Zhao Minghao argues that China’s Belt and Road initiative not only provides development opportunities to countries at a disadvantage in the globalisation process, helping them shake off poverty and achieve modernisation, but also adds impetus to further progress in developed countries.
Five years after the Belt and Road initiative was proposed, the Chinese government emphasises the need to realise the high-quality development of the initiative and create more tangible benefits.
Addressing a symposium marking the fifth anniversary of the Belt and Road initiative in Beijing on Monday, Chinese President Xi Jinping stressed that the initiative has offered a new solution to improve global governance, met the demand for change in the system of global governance and demonstrates a community with a shared future.
Since the financial crisis of 2008, globalisation has been in decline and cross-border trade and investment have dropped significantly. Against such a backdrop, the Belt and Road cooperation provides an important opportunity and an effective platform out of the quagmire the world has found itself in. As Andrew Elek, research associate at the Crawford School of Public Policy, Australian National University, pointed out, the Belt and Road initiative responds to the demands of reducing traditional trade barriers and narrowing the gaps in transport and communications infrastructure.
“Cooperation on capacity-building and adding vital economic infrastructure is a positive-sum game, and the initiative can push relevant countries to promote a creative new approach to global economic integration,” Mr Elek wrote.
As shown by Mr Xi’s speech, China has firm confidence in continuing to advance the Belt and Road construction. This confidence has been bolstered by the universal popularity the initiative has gained among the international community over the past five years. So far a total number of 103 countries, regions and international organisations have signed cooperation agreements with China on the Belt and Road.
The results yielded by the initiative have gone beyond expectation. For instance, construction of the China-Laos railway and the Hungary-Serbia railway has been underway. The Yaji Railway – Africa’s first electrified railway connecting Ethiopia and Djibouti, has been completed and put into operation. China has invested more than $70 billion in countries and regions involved in the Belt and Road initiative over the past few years and set up 82 overseas economic and trade cooperation zones, which have yielded over $1 billion in tax revenues and created nearly 250,000 jobs in those nations.
The Belt and Road construction has achieved a good start. With the initiative expanding, it has garnered more attention. In his speech, Mr Xi outlined the vision for the Belt and Road construction in the next stage without shying away from the complex problems, risks and challenges it would face.
In the future, more efforts will be made to push for progress in projects that would deliver real benefits to local people and attract more social capital. China will pay more attention to develop balanced trade relations, substantially increasing imports from countries along the Belt and Road route. Currently, the China-Europe freight rail service network has reached 10,000 trips, boosting the export volume of the continent to China.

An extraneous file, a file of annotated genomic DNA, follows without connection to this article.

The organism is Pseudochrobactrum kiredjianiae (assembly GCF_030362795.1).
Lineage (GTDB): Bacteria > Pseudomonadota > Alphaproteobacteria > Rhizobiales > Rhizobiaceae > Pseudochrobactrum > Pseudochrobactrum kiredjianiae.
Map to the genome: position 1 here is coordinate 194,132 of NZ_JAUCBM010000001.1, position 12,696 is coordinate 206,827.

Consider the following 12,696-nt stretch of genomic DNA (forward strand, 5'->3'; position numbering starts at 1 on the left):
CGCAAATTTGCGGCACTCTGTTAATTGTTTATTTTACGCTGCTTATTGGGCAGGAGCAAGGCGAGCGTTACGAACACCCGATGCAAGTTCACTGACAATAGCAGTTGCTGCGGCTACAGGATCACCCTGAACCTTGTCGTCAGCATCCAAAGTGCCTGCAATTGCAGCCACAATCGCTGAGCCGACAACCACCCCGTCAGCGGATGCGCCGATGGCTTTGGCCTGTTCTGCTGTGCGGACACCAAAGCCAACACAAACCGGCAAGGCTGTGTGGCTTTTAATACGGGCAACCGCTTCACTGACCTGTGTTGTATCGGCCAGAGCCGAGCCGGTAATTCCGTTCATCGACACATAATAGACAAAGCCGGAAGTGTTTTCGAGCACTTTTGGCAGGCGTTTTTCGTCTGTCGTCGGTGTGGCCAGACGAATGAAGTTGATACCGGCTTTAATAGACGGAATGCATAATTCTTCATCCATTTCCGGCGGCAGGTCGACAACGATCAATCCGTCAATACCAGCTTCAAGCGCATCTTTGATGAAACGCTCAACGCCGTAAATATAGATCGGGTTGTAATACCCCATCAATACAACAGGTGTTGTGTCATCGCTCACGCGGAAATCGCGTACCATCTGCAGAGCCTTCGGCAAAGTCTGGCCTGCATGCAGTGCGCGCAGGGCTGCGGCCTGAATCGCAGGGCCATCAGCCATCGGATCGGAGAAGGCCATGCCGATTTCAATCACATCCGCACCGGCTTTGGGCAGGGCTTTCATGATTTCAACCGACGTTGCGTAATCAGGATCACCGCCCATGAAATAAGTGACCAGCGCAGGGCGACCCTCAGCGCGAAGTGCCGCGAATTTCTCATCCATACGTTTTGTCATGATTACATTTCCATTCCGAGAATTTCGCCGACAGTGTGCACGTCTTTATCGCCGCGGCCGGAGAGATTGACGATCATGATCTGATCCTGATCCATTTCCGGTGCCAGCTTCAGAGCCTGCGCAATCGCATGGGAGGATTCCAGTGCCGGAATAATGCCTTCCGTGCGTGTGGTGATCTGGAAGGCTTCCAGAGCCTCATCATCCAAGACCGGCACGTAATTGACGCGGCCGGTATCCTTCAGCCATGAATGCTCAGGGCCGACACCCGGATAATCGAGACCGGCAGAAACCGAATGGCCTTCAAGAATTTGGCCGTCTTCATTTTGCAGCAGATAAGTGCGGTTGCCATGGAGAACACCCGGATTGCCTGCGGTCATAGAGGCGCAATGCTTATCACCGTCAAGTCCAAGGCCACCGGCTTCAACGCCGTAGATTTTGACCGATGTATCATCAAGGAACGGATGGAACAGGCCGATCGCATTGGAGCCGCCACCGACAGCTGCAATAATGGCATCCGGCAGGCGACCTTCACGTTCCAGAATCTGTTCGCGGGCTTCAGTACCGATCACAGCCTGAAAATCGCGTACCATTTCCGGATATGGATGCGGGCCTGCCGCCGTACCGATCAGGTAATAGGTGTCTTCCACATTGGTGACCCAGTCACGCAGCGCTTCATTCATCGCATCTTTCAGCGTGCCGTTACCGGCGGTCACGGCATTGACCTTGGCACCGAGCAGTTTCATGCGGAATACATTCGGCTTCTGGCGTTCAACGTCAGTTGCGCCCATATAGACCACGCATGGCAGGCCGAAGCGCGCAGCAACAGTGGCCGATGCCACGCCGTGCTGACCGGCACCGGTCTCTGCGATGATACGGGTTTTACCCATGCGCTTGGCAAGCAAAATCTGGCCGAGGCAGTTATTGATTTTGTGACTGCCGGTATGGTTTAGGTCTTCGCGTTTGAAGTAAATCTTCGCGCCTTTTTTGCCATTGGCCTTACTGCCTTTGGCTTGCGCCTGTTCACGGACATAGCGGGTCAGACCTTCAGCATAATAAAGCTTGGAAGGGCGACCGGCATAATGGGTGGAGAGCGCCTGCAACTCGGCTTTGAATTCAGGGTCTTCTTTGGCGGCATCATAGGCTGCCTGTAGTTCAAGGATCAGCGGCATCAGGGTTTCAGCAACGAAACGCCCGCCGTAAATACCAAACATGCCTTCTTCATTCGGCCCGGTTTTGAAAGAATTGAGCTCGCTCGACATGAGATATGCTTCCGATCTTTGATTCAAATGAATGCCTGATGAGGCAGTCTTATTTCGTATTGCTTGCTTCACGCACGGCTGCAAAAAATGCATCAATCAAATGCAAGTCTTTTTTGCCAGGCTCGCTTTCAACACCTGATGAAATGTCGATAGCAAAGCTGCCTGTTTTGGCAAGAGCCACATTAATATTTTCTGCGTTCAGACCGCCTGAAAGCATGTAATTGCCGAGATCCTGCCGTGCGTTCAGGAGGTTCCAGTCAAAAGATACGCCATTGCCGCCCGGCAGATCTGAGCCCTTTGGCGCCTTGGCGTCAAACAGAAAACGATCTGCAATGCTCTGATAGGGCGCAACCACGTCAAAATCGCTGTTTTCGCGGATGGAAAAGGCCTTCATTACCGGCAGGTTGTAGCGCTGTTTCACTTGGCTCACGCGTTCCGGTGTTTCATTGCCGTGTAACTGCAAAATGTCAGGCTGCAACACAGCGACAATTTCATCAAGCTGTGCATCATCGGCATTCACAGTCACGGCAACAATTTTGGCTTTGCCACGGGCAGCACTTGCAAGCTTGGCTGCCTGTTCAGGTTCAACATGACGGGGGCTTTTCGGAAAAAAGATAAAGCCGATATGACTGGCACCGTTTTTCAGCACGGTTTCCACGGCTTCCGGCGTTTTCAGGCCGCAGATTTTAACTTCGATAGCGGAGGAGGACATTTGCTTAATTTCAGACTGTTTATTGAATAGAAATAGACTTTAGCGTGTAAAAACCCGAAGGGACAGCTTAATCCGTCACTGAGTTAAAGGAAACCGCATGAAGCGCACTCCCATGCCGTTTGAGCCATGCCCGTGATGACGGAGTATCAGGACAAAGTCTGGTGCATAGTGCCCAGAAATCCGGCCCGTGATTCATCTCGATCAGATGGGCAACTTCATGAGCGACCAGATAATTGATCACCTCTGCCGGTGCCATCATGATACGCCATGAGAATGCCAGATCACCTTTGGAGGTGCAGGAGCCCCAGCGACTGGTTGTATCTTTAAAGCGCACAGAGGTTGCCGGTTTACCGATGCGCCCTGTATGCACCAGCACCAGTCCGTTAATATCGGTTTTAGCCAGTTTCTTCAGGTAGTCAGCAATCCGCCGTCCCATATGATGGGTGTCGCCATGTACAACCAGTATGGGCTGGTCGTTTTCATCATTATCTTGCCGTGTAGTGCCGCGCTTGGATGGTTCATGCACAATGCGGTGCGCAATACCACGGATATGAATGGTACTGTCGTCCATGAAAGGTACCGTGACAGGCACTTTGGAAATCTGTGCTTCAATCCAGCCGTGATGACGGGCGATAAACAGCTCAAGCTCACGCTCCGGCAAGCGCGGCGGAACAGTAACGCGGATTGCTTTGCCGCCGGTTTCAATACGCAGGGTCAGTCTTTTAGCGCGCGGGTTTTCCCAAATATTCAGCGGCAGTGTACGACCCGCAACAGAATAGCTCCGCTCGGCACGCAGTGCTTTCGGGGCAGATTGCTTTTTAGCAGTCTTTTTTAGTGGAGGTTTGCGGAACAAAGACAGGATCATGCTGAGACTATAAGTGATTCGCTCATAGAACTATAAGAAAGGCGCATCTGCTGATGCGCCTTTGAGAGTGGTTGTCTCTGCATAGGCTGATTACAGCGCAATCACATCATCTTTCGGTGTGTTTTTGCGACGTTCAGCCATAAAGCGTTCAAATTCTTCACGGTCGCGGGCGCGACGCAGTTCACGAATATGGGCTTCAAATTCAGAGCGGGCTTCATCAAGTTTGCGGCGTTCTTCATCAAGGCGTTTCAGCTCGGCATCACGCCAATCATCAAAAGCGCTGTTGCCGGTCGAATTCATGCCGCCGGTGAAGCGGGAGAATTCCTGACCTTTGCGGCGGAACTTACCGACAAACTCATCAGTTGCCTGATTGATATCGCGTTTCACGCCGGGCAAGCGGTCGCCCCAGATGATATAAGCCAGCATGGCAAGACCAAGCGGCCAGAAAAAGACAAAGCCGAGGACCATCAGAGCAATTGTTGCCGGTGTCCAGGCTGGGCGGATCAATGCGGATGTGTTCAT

China will carry out more cooperation projects in the fields of education, health care, culture and environment protection to promote the development of soft infrastructure in relevant countries, especially helping them train more talent. The investment and operation of Chinese companies will be subject to stricter regulations so that they can better fulfill their social responsibilities.
Besides, China will further expand the third party market cooperation with developed countries and large multinational corporations. The Chinese and Japanese governments are now negotiating cooperation on Thailand’s Eastern Economic Corridor projects. China’s Silk Road Fund and General Electric plan to invest together in the energy infrastructure in Belt and Road countries.
Beijing believes the Belt and Road initiative not only provides development opportunities to countries at a disadvantage in the globalisation process, helping them shake off poverty and achieve modernisation, but also adds impetus to further progress in developed countries. Mr Xi emphasised that the Belt and Road initiative is an initiative for economic cooperation, instead of a geopolitical alliance or military league. He noted that it is an open and inclusive process rather than an exclusive bloc or “China Club”.
Through the Belt and Road initiative, China is trying to find a new path for national advancement without becoming hegemonic. Forming a community with a shared future for humanity is not an empty slogan. The US-launched trade war has upset many countries, but the general trend of globalisation is difficult to reverse. Protectionism and unilateralism will come to a dead end. Belt and Road construction will become broader and more prospective.
Zhao Minghao is a senior research fellow with The Charhar Institute and an adjunct fellow at the Chongyang Institute for Financial Studies at Renmin University of China. This article first appeared in Global Times.